By Walter Rutledge
The Joyce Theater’s fall 2023 season began September 15 with the interdisciplinary gay romance saga Heart of Brick. The theatrical production combined live vocal music, spoken narrations, voiceovers, dance, lighting and a clean, simple set design to recreate an evening at Langstons, New York City’s oldest Black gay bar. This is the first presentation in Director of Programming Danni Gee augural season, and in the truest downtown dance style she left the audience with something to talk about.
Heart of Brick is the brainchild of creator Josiah Wise aka serpentwithfeet, who plays Serpent the lead protagonist, narrator and vocalist. His opening monolog immediately engaged the theatergoers, removing the “fourth wall”. His warm, personable and loquacious delivery charmed the audience and invited us into his bedroom while he ponders an evening at Langstons.
This strong collaborative work also showcased the talents of visual artist/director Wu Tsang, choreographer/dramaturg Raja Feather Kelly, set designer Carlos Soto and lighting designer Luke Rolls. The 80-minute one act also included nine original songs performed by serpentwithfeet, which assisted in propelling the tone and pacing.
We finally are introduced to the six member all male dance ensemble as they also prepared for an evening at the bar. Kelly’s subtle and almost understated approach and the dancer’s interpretation and interaction established a sense of camaraderie. The group would best be described as a “gaggle of butch queens”- a sextet of friends, kind of like a queer Sex in the City. The dancers moved in individual phrases set to a voiceover and together as individuals they created the excitement and anticipation of the coming revelry.
Serpent and the dancers meet on the line to enter the club and are confronted by the club bouncer and “trade de jour” Brick (Dylan M. Contreras) Once inside they dance, move and slither through Kelly’s stylized club choreography. Small group, pairs and solos movement seductively filled Langstons and eventually erupted into a spontaneous burst of unison dancing. Although dance was not the primary disciple it was cleverly used as a strong supportive element.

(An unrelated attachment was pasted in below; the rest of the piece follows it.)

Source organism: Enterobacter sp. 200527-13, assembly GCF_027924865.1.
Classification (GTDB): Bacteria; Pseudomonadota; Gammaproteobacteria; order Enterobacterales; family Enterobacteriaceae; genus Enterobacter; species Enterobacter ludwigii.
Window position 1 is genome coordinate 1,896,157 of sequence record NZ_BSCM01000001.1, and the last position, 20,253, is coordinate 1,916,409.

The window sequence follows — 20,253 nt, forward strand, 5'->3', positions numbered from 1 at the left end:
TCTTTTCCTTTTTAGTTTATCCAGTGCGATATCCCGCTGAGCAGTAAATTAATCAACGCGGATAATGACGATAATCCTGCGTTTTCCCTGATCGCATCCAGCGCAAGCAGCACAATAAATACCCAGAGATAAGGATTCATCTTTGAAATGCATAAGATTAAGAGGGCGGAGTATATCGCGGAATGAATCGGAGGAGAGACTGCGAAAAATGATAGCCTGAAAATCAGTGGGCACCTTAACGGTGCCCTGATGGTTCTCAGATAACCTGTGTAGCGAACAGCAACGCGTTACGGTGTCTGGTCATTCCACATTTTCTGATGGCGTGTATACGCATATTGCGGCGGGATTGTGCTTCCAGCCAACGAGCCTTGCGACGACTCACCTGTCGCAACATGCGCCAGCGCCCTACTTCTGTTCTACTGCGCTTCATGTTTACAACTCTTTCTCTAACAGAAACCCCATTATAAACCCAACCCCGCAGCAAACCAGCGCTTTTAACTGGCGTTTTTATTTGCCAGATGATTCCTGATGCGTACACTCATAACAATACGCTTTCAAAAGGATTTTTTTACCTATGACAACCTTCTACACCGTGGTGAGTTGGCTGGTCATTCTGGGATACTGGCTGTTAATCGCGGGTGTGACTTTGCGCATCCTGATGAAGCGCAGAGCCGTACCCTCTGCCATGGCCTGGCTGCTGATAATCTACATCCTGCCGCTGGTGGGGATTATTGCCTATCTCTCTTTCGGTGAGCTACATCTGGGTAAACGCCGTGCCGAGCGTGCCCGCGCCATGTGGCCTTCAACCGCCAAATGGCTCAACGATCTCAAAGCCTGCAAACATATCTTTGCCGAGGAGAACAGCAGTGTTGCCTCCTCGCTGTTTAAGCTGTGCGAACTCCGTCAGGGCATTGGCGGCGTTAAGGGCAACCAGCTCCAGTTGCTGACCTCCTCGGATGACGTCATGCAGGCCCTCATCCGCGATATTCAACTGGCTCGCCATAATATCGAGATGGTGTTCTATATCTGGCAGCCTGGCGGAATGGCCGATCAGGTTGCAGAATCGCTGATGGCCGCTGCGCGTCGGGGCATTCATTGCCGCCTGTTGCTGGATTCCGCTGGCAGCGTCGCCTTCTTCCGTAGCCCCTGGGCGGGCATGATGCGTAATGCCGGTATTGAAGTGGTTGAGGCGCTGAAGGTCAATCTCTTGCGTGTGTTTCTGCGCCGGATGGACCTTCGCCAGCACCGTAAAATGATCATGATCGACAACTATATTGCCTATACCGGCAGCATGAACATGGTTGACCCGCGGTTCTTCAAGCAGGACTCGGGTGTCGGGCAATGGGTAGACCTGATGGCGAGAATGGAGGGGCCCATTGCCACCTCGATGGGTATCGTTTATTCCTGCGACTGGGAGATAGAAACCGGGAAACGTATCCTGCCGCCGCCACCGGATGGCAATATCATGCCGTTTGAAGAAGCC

At times the performers framed the primary action resembling background dancers in a music concert. In one pure dance moment the ensemble moved in a circular pattern rhythmically punctuated with vertacle jumps. The imagery was mesmerizing and tribal. The entire performing ensemble, Chrystian Dudley, Justin Daniels, Brando Gray, Nelson “Nellie” Enrique Mejia Jr., Shaquelle Charles, Matthew Deloch, Contreras and serpentwithfeet were stellar. All exuded a commitment to their character coupled with a confident and technically proficient execution.
Set designer Carlos Soto created multi environments simply by opening and closing a series of layered sheer floor to ceiling curtains. The simplicity continued inside the bar with a set consisting of a neon Martini glass and a ballet barre which substituted for Langstons bar continued the focused minimalism. Luke Rolls’ atmospheric lighting complemented the set and assisted in transported us from bedroom to bar and back again.
Director Wu Tsang may want to revisit two transitions; when Serpent runs downstage right and jetes into a rectangular pool of light, and after his eighth song Deep End. In both act two instances the fade to black created false endings causing the audience to applaud in a manner and energy befitting the works culmination.
In closing Heart of Brick was a fun and nostalgic romp through the adventures in Black queer New York City. I won’t be a spoiler, but the ending will leave you with a happily ever after smile on your face. The production runs through September 22 for tickets and more information visit https://www.joyce.org/fall-23-winter-24.